But then, over the weekend, the unions seemed back to their us-against-them rhetoric and the state Democratic party seemed just as beholden to the teachers as ever in the past:  the California Democratic Convention refused Sacramento Mayor Kevin Johnson exhibition space (citing space constraints), gave CTA president Dean Vogel time to deliver this fiery anti-reform speech, and passed this anti-reform resolution.

LA Times:  California Democrats Blast Efforts to Overhaul Schools

Reform: Rapid Response in Connecticut

Most education reformers and funders don't come from politics or organizing so they are loathe to set up or pay for the kinds of "rapid response" operations that professional political operatives use to help minimize the damage that constant attacks can create. 

But -- like the first-term Obama administration with death panels and birthers -- they're starting to learn that there's a price to pay for letting attacks stand, no matter how extreme or ridiculous they may seem.

One small example is CT Education 180, a relatively new spinoff of ConnCAN set up to respond to attacks on elected officials and others who are getting torn down online and in the mainstream media. 

Its stated mission is "setting the record straight on education reform, and exposing those who are more interested in self-preservation than doing what’s right for the more than 65,000 kids in Connecticut who are stuck in low-performing schools."

Eventually, reform advocates may have to not only create and fund rapid response operations like this, but also efforts to criticize their antagonists.  But I'll save that for another post.  

Right now, reformers are fighting with both hands tied behind their backs -- refusing to defend themselves vigorously or in any organized fashion, much less to attack those who are pretty much their sworn enemies at this point.  

It's noble, I suppose.  But even as someone with plenty of complaints about the reform agenda and implementation, it's hard to watch.  

Quotes: "False Debates" Distract From A "Failed Profession"

image from scholasticadministrator.typepad.comOn the whole, we still have the same teachers, in the same roles, with the same level of knowledge, in the same schools, with the same materials, and much the same level of parental support. - Jal Mehta in the NYT 

Bruno: What Cheating Scandals "Prove"

4121281930_a05b6226c3Reflecting on recent standardized test cheating scandals, Matt Yglesias wonders "what anti-reform people think these cheating scandals prove."

"Prove" is a strong word, but there are at least two legitimate reasons for reform critics to highlight the scandals:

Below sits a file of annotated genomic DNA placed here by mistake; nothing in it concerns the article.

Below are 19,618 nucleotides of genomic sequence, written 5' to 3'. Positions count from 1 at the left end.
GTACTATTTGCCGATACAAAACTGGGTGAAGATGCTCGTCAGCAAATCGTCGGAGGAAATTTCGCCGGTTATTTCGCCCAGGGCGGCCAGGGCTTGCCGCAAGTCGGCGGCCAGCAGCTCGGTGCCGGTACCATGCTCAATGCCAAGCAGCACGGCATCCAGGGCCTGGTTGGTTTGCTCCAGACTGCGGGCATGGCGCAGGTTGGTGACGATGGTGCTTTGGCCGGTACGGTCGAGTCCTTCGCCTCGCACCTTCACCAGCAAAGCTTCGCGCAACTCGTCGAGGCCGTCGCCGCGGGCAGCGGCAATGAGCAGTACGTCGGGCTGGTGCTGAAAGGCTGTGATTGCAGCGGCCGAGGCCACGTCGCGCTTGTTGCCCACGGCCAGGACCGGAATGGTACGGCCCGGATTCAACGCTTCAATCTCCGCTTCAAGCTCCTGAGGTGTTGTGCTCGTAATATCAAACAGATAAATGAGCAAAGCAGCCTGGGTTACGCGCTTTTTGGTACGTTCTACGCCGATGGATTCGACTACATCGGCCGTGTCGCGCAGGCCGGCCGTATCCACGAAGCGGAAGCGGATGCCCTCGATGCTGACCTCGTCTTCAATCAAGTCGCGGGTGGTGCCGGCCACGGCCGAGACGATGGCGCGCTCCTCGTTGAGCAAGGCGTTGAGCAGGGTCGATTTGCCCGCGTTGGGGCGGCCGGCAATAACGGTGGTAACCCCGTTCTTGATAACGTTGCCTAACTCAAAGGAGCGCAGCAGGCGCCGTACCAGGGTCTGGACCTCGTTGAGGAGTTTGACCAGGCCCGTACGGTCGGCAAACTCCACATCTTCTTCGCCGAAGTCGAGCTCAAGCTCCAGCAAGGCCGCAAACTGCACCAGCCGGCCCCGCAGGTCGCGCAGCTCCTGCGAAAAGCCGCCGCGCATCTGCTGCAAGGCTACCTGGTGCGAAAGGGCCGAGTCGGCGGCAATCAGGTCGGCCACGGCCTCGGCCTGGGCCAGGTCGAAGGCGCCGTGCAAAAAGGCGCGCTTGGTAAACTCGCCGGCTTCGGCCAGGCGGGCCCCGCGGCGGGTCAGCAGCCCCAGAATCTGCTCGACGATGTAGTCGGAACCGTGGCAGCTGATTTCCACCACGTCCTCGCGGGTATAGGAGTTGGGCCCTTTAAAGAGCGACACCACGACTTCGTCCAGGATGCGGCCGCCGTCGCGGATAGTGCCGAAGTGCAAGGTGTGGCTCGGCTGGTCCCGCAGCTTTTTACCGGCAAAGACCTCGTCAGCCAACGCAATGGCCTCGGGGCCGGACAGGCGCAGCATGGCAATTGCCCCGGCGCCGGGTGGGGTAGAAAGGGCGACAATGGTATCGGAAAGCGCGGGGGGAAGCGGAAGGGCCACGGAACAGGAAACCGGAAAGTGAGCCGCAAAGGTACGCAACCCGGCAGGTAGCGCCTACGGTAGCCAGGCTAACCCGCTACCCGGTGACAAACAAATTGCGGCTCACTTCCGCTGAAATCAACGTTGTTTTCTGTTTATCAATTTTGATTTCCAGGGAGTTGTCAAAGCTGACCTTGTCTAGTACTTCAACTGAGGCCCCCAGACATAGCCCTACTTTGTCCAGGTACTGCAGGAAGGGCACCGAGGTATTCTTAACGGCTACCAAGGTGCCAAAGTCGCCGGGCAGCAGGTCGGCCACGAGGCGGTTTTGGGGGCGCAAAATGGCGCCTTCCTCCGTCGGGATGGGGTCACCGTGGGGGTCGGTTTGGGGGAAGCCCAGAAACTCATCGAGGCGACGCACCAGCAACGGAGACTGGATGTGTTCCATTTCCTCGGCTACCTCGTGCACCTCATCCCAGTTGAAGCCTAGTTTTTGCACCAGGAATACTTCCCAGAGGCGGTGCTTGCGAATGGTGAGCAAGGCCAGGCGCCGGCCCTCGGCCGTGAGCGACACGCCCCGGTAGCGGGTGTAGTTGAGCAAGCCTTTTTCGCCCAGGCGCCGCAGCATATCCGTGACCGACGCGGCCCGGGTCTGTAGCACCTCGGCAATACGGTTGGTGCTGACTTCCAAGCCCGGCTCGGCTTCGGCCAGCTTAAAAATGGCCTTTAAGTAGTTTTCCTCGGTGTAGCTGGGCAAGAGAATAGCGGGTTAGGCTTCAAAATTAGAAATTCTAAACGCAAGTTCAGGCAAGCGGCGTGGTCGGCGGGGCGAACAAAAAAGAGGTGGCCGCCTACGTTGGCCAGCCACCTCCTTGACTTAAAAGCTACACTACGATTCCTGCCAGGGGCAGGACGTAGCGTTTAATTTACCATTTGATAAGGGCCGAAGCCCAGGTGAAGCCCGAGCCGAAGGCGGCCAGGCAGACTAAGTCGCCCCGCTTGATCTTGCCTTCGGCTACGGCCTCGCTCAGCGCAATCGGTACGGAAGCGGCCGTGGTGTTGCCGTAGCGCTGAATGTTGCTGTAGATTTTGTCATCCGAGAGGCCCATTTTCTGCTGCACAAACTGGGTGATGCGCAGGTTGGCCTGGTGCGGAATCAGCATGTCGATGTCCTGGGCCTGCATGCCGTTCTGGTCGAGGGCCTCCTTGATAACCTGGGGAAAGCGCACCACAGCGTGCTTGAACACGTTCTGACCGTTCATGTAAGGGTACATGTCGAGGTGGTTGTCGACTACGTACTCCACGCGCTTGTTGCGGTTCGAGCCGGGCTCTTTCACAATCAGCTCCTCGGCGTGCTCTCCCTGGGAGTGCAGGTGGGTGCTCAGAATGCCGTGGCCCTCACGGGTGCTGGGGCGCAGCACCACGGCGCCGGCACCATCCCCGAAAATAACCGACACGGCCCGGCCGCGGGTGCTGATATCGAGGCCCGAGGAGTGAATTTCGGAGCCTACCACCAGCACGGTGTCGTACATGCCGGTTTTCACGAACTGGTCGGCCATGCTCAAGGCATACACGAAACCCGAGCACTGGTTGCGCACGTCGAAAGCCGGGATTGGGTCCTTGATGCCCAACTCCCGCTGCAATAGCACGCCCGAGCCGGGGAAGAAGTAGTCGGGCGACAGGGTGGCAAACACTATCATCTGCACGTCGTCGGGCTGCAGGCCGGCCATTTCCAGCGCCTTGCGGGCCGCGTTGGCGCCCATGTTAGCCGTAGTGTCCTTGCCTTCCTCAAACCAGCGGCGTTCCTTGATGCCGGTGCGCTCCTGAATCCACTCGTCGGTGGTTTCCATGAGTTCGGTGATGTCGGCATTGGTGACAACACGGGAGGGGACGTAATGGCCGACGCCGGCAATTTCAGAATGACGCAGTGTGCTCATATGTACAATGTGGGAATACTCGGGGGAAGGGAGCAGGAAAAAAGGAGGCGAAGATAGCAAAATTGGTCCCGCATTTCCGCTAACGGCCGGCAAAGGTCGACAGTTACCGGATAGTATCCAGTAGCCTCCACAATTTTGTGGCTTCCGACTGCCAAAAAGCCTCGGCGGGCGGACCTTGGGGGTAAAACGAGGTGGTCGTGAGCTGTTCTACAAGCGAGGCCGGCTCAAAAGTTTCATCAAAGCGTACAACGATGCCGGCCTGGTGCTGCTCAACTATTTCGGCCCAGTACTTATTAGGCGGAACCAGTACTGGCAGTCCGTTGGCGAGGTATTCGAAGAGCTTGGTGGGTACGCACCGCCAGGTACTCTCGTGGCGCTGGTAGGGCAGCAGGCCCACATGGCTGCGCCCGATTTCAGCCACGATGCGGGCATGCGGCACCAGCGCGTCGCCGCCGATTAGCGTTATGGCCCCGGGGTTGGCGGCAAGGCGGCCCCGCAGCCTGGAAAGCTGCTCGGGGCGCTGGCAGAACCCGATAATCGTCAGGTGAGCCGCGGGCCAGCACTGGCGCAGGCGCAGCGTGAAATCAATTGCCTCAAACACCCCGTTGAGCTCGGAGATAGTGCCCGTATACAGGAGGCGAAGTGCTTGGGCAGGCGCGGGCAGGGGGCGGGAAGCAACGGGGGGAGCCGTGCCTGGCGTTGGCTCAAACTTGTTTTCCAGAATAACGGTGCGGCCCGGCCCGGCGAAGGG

First, education reformers often rest their argument on test score gains in places that implement their preferred policies. If it turns out that their celebrated test score gains were - or may have been - significantly inflated by cheating, that could very well undermine their case for implementing those policies more widely.

Second, as Yglesias seems briefly to acknowledge, if an accountability system is "vulnerable" to cheating, that might make it less "workable" in practice. Cheating scandals "prove" that an accountability system based on high-stakes standardized tests is, in fact, vulnerable to cheating.

Now, such scandals definitely don't prove that cheating can't be adequately mitigated. They should, however, give us reason for concern.

In fairness, the waters around these issues are muddied somewhat by the fact that some "anti-reform people" overstate the significance of the problem or seem to be as interested in sullying the reputations of their least favorite "reform people" as they are in the policy implications of cheating.

The actual policy relevance isn't actually all that mysterious or complicated, though. - PB (@MrPABruno) (image source)

Weekend Reading: Will Teachers Kill Blended Learning?

Tweets from over the weekend you might have missed:

What's new/old in Merrow's "missing memo" story - by @Joy_Resmovits ow.ly/k23Oi

Anti-Cheating Efforts Lag, but Simple Fixes Exist -WSJ.com ow.ly/k23oL

Will Teachers Unions Kill Virtual Learning? Slate Magazine ow.ly/k2kLb

Pay no attention to Stockton's bankruptcy and the teacher pension issues looming nationwide @Eia ow.ly/k1hPV

Audio: Governor Markell, Mayor Taveras on Learning Initiatives @BloombergEDU ow.ly/k2kgm

If Robots Will Run the World, What Should Students Learn? | @MindShift ow.ly/k2jEt

Audio: A new report recommends changing the way Pell Grants work @AmRadioWorks ow.ly/k2jBc

Smarick wishes he'd spent more time on teacher prep reform ow.ly/k2vpz But what about the daunting politics? @EducationNext

From Jay Mathews: Nation’s best high school may be closed: I have been ranking the most challenging schools in... bit.ly/17cPIgG

High-school rape culture in an age of Instagram, Twitter, and Facebook - Atlantic ow.ly/k2360

High school apologizes over “think like a Nazi” essay assignment - Salon.com ow.ly/k2lxG

Morning Video: MSNBC's Michelle Rhee Memo Segment

Here's the eight-minute Friday night segment with John Merrow as guest where they dissect the new memo and its implications locally and nationally:

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AM News: Dept. of Ed. Issues a Report Calling for School Systems to Develop Uniform Policies Against Cheating